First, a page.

The journey back home is like reliving the past. In between the calm of old age and idle moments of prosperity, there comes a time on every man when he sets himself free to float on the tide of memories, intentionally losing track of his surroundings. The places he could never visit, the promises he could never keep and the wishes that could never come true, await him at this time unceasingly.

Wazirabad was a busy railway junction with trains connecting four parts of India. One to Jammu, one to Sialkot, another to Lyallpur via Hafizabad and lastly to Gujranwala through Dhaunkal, Gakhar Mandi and Rahwali.

This side of the Chenab was the land of care-free Jatts with an open heart. Discarding religion, there existed only one distinction, Jatt or not and they ruled this area. Their fields, horses, hounds and hunts had distributed their time amongst each other. Only in the August of 1947, did it dawn upon them that the times had changed … and changed a lot.

Next to Wazirabad, Dhaunkal is a small size town, almost entirely made up of legends of Sakhi Sarwar, a saint known for his philanthropy. The town derives its name from one of the many myths. In Klair Kot, the land of Klairs, there lived one Dhonkal Laal, the son of a Jatt Sardar, who was lost in a village fair. Though the father was a Sikh, yet he lived up the tradition of the Jacobs of crying his eyes out, and lost his sight. When he heard of Sakhi Sarwar, he approached him. The saint prayed and the father saw his son again. Indebted, they did not only convert themselves but also renamed the place Dhaunkal.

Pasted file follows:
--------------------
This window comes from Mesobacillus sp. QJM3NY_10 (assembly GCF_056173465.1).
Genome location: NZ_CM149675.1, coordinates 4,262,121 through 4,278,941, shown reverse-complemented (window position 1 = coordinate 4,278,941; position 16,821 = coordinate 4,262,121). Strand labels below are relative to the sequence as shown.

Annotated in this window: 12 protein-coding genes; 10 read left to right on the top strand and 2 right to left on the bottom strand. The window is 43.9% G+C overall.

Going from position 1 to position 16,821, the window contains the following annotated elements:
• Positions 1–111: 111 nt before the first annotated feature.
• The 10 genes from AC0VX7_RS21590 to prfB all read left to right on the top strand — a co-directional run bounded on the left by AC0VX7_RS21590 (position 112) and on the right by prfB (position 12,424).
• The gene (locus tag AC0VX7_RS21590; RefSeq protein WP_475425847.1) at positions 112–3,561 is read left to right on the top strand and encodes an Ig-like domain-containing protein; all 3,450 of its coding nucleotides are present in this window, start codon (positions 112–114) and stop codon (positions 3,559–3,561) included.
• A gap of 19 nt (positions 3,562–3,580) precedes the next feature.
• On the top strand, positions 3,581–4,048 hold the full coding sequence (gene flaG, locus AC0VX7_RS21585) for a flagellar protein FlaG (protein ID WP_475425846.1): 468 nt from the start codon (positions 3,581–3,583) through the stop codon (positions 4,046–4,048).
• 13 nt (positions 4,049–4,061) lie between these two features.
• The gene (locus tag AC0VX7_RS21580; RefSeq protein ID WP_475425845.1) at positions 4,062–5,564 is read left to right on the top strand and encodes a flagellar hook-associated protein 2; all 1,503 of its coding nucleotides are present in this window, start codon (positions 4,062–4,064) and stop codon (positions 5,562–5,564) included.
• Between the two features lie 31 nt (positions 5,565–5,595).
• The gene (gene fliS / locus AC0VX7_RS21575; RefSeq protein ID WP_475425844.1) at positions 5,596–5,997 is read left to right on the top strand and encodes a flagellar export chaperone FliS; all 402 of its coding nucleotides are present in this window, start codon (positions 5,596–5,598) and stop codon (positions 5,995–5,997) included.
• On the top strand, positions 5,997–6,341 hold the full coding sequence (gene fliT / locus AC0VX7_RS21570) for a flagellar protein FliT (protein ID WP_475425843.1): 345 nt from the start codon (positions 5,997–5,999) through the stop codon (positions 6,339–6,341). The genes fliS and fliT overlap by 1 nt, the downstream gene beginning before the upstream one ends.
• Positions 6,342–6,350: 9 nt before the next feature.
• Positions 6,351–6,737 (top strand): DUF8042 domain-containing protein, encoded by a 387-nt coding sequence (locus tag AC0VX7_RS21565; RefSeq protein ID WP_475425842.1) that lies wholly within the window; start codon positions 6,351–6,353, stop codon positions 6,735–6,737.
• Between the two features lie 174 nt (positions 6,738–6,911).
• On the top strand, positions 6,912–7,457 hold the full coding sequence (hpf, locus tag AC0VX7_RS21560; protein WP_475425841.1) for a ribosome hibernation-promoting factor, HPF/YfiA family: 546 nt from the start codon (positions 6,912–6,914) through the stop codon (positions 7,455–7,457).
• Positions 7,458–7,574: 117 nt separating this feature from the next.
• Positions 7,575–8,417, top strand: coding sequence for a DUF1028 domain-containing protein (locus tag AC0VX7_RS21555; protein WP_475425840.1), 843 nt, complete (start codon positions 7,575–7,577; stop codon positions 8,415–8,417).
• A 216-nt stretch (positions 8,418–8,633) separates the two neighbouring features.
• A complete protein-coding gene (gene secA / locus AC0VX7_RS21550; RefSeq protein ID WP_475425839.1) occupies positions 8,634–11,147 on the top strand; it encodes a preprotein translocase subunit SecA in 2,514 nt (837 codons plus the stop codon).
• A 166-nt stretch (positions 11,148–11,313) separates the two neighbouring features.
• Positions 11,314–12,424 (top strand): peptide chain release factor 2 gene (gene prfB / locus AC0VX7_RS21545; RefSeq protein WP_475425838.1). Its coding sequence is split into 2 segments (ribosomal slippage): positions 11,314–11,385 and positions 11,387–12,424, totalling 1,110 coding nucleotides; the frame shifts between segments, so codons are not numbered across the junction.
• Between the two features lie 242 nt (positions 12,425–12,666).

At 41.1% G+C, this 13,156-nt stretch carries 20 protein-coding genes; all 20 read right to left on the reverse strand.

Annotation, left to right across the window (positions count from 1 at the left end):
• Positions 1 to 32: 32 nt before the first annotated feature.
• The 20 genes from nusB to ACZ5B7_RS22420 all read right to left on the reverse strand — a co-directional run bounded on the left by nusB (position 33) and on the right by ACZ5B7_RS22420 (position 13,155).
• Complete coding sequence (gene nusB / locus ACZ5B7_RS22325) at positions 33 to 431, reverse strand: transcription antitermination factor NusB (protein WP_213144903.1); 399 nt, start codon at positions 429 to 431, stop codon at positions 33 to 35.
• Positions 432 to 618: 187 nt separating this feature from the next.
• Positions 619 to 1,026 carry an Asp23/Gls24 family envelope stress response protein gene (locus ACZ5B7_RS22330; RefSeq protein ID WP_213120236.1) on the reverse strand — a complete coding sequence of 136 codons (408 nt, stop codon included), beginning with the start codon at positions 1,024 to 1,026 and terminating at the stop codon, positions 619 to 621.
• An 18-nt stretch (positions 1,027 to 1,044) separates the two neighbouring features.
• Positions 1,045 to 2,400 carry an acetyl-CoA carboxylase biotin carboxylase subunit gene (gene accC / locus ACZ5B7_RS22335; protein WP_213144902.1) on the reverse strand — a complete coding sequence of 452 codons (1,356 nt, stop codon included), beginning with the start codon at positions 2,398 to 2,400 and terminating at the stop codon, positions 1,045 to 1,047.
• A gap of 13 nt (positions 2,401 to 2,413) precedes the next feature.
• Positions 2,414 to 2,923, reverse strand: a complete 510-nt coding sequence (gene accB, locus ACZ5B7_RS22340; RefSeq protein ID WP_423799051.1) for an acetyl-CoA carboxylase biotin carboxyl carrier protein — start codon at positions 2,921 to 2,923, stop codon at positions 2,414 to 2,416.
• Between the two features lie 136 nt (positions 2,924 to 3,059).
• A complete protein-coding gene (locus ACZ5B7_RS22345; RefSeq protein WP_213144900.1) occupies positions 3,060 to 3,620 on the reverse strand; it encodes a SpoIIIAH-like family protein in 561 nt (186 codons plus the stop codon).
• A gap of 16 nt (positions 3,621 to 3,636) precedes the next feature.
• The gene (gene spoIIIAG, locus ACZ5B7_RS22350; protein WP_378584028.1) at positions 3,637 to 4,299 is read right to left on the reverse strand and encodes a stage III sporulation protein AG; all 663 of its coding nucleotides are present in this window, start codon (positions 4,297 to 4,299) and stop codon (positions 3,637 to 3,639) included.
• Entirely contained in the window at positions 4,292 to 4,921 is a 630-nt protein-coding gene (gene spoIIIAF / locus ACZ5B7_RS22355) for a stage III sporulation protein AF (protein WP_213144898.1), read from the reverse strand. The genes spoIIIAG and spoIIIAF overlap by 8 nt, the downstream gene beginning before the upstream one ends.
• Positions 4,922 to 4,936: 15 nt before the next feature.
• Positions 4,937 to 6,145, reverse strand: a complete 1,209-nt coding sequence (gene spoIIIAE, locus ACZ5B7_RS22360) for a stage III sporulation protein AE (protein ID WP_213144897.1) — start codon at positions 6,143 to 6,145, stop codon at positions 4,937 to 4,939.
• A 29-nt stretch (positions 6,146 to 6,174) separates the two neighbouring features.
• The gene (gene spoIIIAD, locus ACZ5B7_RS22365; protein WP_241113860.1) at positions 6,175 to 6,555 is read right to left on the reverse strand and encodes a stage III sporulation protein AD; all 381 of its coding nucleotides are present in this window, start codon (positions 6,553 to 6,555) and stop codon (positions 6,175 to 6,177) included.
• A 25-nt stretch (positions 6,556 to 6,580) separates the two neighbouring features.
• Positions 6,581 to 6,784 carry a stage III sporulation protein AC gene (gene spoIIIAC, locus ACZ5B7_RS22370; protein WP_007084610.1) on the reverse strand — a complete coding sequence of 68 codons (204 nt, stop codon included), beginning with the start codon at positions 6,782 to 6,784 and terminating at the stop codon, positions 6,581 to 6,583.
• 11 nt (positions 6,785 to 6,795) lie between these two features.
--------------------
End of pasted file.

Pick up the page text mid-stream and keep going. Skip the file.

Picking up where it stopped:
Dhaunkal and Sakhi Sarwar are synonymous to each other. The saint spent his life in Jhang, Multan, Baghdad, Dhaunkal and eventually settled in Nigah, Dera Ghazi Khan, where he breathed his last and is buried. His stay at Dhaunkal is featured with myths and characters, including the Raja of Eimenabad and the carpenter of Dhaunkal. Sir Edward Douglas Maclagan cannot be thanked enough for two things. Firstly, he oversaw the establishment of the Maclagan Engineering College (which later came to be known as University of Engineering and Technology, Lahore) and secondly he collected all the folklore of Punjab and transferred them from the memory of local performers to archives.